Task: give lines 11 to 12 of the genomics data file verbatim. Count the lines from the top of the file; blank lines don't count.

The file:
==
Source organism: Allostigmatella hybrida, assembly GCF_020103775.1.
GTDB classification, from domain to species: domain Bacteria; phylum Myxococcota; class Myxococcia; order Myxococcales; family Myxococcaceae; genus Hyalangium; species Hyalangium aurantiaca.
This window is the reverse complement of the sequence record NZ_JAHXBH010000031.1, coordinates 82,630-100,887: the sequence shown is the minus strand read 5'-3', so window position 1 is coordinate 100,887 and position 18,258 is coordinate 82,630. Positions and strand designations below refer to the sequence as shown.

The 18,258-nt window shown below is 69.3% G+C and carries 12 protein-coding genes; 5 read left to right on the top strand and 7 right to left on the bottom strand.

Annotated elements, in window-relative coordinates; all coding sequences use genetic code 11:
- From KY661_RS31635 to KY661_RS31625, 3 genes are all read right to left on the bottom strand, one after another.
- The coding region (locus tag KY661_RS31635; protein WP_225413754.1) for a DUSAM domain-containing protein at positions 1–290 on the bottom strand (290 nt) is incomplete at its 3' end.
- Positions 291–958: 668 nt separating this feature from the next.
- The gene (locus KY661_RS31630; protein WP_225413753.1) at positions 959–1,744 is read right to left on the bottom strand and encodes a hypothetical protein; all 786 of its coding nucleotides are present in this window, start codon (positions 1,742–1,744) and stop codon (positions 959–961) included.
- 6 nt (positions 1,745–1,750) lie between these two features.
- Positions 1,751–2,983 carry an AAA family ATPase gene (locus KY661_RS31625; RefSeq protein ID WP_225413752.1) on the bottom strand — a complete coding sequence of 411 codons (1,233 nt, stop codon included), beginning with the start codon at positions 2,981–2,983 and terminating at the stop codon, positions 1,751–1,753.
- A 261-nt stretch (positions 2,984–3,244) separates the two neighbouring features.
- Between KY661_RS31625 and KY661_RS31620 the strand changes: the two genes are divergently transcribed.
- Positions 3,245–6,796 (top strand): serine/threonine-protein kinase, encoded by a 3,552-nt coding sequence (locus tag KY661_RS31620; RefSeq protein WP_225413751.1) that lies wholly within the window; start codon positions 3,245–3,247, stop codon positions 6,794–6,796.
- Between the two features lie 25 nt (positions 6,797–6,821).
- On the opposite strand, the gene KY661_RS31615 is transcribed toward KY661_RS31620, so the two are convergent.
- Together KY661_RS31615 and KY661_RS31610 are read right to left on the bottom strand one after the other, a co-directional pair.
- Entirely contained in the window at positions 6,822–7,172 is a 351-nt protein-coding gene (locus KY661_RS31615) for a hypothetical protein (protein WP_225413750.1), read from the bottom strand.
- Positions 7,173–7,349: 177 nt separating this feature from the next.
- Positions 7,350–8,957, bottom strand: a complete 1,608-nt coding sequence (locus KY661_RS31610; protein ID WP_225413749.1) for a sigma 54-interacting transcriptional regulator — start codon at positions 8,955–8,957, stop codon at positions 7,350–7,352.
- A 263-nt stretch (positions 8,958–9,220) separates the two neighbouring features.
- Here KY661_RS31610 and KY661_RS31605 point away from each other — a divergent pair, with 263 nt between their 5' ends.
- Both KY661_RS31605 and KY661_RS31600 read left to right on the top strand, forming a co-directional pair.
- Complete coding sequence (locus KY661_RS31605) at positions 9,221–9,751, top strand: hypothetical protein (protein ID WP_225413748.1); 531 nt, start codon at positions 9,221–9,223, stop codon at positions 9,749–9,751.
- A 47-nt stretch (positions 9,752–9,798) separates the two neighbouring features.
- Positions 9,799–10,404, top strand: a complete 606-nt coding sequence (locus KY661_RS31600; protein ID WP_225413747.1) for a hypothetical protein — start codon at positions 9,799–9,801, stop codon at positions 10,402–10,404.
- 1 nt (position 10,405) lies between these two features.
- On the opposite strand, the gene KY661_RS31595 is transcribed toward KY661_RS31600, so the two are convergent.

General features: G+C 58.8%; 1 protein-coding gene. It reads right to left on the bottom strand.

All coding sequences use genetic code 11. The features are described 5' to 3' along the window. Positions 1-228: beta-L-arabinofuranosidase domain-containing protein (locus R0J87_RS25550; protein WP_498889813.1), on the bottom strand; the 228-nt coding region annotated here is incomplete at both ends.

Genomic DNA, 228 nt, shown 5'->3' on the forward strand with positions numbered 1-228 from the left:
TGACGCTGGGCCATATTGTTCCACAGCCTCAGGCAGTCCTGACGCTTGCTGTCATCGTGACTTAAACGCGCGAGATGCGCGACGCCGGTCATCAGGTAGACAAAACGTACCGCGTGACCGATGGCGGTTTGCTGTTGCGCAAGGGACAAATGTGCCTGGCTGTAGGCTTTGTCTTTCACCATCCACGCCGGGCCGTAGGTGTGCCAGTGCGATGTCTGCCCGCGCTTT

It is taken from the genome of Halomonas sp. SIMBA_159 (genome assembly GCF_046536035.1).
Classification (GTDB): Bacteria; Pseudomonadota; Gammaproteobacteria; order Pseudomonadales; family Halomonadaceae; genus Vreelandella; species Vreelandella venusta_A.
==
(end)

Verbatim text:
- Positions 1,751–2,983 carry an AAA family ATPase gene (locus KY661_RS31625; RefSeq protein ID WP_225413752.1) on the bottom strand — a complete coding sequence of 411 codons (1,233 nt, stop codon included), beginning with the start codon at positions 2,981–2,983 and terminating at the stop codon, positions 1,751–1,753.
- A 261-nt stretch (positions 2,984–3,244) separates the two neighbouring features.